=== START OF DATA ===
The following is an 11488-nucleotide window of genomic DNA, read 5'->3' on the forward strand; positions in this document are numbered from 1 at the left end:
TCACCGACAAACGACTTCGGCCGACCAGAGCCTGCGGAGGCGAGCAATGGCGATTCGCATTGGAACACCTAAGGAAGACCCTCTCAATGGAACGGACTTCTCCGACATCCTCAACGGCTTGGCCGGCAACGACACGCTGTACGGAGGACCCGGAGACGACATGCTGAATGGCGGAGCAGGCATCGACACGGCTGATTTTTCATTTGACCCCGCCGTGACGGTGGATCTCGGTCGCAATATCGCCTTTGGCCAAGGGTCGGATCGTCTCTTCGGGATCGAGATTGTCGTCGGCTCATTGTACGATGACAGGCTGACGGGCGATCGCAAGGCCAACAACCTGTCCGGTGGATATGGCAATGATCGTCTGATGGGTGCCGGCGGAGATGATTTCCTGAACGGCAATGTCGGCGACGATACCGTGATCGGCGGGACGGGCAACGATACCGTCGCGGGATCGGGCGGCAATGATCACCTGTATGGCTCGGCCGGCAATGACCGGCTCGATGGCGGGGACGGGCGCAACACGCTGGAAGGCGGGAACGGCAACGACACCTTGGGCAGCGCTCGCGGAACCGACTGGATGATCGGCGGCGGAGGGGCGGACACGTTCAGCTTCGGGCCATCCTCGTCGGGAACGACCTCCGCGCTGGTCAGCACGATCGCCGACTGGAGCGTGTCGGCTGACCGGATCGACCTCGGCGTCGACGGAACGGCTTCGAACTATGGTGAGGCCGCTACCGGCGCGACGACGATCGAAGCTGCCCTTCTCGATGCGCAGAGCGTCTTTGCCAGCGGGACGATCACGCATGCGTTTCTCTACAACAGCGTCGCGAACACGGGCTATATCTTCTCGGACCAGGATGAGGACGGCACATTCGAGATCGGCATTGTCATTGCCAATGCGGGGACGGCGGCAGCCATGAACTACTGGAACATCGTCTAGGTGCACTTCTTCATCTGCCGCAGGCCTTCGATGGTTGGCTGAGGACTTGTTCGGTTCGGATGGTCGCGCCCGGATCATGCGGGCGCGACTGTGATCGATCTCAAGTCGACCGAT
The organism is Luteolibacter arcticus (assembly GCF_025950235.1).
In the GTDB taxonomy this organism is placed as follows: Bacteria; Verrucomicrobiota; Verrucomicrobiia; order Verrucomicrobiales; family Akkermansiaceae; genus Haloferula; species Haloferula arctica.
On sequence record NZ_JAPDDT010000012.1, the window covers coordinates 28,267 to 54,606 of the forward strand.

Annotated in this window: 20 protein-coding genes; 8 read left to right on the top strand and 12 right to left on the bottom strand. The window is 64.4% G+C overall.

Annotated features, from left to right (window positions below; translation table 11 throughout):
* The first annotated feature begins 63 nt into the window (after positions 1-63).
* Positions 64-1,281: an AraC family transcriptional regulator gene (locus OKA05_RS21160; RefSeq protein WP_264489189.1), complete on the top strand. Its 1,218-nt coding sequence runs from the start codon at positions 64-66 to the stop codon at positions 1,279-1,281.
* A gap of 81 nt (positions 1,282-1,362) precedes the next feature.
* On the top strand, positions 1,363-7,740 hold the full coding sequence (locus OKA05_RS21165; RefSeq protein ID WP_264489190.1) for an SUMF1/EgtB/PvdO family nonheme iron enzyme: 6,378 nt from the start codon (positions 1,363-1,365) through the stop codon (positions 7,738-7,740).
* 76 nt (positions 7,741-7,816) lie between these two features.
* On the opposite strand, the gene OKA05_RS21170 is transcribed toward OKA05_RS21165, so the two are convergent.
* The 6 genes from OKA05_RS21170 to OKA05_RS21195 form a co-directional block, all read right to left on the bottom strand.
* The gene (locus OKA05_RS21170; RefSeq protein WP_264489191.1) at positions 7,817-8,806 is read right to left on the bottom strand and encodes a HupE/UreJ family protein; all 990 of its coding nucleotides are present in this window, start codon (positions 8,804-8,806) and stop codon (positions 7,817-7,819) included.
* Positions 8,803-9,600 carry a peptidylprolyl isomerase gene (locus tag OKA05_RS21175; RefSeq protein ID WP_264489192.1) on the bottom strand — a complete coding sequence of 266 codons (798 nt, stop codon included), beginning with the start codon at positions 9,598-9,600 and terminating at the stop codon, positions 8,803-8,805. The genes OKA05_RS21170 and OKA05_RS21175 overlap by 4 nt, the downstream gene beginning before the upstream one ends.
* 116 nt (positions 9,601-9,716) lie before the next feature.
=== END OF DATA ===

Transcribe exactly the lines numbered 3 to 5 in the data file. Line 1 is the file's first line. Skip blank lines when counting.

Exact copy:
The organism is Luteolibacter arcticus (assembly GCF_025950235.1).
In the GTDB taxonomy this organism is placed as follows: Bacteria; Verrucomicrobiota; Verrucomicrobiia; order Verrucomicrobiales; family Akkermansiaceae; genus Haloferula; species Haloferula arctica.
On sequence record NZ_JAPDDT010000012.1, the window covers coordinates 28,267 to 54,606 of the forward strand.